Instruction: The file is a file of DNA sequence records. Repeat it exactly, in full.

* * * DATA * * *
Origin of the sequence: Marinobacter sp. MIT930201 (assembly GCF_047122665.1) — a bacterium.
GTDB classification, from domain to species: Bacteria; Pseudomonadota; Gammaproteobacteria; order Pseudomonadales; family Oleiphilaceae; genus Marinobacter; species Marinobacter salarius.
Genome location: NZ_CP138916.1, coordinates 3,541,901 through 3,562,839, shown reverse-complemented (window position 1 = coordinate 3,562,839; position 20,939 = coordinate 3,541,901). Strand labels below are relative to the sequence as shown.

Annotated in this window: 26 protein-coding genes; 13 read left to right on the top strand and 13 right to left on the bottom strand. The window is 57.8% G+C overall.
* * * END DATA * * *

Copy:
Origin of the sequence: Marinobacter sp. MIT930201 (assembly GCF_047122665.1) — a bacterium.
GTDB classification, from domain to species: Bacteria; Pseudomonadota; Gammaproteobacteria; order Pseudomonadales; family Oleiphilaceae; genus Marinobacter; species Marinobacter salarius.
Genome location: NZ_CP138916.1, coordinates 3,541,901 through 3,562,839, shown reverse-complemented (window position 1 = coordinate 3,562,839; position 20,939 = coordinate 3,541,901). Strand labels below are relative to the sequence as shown.

Annotated in this window: 26 protein-coding genes; 13 read left to right on the top strand and 13 right to left on the bottom strand. The window is 57.8% G+C overall.